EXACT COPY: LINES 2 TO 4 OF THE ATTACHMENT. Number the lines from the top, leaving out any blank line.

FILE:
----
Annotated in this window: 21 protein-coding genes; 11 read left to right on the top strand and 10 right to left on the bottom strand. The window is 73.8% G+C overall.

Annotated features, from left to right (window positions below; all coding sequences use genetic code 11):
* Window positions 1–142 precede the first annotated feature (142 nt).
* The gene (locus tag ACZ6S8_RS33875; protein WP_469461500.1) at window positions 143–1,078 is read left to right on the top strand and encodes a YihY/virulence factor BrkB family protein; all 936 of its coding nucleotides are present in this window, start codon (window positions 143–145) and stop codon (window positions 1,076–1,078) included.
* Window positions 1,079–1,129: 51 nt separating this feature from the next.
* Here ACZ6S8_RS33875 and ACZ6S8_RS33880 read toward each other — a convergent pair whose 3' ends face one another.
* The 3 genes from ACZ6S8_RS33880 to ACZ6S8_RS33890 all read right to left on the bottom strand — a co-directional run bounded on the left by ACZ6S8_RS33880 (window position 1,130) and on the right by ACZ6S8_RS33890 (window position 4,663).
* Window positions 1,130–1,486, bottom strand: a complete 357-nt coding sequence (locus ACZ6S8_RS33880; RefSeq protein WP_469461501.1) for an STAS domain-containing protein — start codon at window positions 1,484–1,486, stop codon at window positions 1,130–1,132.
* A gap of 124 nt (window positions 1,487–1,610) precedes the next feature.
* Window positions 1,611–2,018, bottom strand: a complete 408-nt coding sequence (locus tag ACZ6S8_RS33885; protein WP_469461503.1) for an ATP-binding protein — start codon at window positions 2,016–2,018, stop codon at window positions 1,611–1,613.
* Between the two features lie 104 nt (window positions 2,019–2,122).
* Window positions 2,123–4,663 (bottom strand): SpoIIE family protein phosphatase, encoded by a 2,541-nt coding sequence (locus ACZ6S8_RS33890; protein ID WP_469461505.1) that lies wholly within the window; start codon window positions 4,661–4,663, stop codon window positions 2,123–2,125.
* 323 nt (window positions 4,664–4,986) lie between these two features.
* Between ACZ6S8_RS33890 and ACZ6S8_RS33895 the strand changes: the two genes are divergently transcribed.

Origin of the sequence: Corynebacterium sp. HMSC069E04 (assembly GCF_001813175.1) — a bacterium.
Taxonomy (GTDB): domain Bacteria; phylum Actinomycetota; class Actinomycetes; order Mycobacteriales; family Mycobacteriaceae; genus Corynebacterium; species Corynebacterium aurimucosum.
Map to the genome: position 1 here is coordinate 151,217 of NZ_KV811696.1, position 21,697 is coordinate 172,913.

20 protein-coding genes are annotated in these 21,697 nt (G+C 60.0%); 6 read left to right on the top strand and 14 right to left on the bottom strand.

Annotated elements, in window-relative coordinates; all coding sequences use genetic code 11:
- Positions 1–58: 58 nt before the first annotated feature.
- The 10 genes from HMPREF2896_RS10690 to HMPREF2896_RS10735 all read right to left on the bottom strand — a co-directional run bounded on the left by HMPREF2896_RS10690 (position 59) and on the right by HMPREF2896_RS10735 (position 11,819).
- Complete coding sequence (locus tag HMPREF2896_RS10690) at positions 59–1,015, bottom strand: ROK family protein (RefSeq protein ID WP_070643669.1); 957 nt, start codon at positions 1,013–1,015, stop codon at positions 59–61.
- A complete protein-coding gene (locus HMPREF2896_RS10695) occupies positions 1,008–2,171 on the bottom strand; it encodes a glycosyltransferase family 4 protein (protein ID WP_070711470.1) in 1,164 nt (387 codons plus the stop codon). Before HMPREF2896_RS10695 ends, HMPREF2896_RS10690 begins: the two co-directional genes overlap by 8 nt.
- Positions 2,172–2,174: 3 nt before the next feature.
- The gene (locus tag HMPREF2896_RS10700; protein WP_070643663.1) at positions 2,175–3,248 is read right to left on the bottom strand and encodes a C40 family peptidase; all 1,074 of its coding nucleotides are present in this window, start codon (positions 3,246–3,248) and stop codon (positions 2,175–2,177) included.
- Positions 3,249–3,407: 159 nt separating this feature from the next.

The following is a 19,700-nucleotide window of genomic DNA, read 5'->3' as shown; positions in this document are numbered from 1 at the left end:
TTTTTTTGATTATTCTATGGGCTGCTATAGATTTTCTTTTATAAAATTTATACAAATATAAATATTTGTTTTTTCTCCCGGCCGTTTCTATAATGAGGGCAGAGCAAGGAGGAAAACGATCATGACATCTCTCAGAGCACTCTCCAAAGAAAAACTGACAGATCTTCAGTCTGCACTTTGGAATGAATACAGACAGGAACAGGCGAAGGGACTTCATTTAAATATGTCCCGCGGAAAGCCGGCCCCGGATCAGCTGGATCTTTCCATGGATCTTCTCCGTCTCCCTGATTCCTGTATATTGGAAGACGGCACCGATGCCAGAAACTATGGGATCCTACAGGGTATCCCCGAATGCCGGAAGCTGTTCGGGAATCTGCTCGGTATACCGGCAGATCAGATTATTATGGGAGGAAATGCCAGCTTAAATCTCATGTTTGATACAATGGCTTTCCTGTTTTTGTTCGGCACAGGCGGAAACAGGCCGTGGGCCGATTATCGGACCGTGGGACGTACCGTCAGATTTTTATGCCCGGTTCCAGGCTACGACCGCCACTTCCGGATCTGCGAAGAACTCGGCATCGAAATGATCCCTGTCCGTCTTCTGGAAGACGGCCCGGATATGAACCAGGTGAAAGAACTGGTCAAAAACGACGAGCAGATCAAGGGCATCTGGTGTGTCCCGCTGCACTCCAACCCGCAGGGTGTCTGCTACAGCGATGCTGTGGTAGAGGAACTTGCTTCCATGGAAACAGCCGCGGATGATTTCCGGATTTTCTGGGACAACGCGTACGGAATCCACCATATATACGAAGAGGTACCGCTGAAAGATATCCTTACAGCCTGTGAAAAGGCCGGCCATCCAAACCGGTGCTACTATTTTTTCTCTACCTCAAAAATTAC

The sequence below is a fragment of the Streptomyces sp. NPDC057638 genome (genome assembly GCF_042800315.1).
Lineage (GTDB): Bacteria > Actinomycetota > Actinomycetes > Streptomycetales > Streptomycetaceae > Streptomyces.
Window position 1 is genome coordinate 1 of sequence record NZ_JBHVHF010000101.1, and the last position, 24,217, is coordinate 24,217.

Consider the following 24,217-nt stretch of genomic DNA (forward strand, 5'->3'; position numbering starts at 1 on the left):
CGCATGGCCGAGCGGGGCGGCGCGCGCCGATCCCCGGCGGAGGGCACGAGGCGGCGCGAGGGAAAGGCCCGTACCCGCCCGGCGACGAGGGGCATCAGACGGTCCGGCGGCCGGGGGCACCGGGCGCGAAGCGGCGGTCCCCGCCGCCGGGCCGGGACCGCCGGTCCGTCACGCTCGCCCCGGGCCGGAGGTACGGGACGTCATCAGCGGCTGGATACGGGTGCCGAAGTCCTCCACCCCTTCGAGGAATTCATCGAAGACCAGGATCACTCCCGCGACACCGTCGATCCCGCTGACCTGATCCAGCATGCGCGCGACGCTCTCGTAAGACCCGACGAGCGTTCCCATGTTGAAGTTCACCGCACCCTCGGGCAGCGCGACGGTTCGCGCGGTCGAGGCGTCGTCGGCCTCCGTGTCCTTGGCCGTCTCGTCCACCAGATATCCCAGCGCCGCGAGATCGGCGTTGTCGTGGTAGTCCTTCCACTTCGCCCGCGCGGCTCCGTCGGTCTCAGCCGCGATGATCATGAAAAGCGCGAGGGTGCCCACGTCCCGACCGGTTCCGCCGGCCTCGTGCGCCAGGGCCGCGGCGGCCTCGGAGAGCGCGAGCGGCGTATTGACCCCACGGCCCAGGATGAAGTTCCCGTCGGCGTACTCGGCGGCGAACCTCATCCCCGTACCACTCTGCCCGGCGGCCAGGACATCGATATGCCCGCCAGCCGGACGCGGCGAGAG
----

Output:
Annotated features, from left to right (window positions below; all coding sequences use genetic code 11):
* Window positions 1–142 precede the first annotated feature (142 nt).
* The gene (locus tag ACZ6S8_RS33875; protein WP_469461500.1) at window positions 143–1,078 is read left to right on the top strand and encodes a YihY/virulence factor BrkB family protein; all 936 of its coding nucleotides are present in this window, start codon (window positions 143–145) and stop codon (window positions 1,076–1,078) included.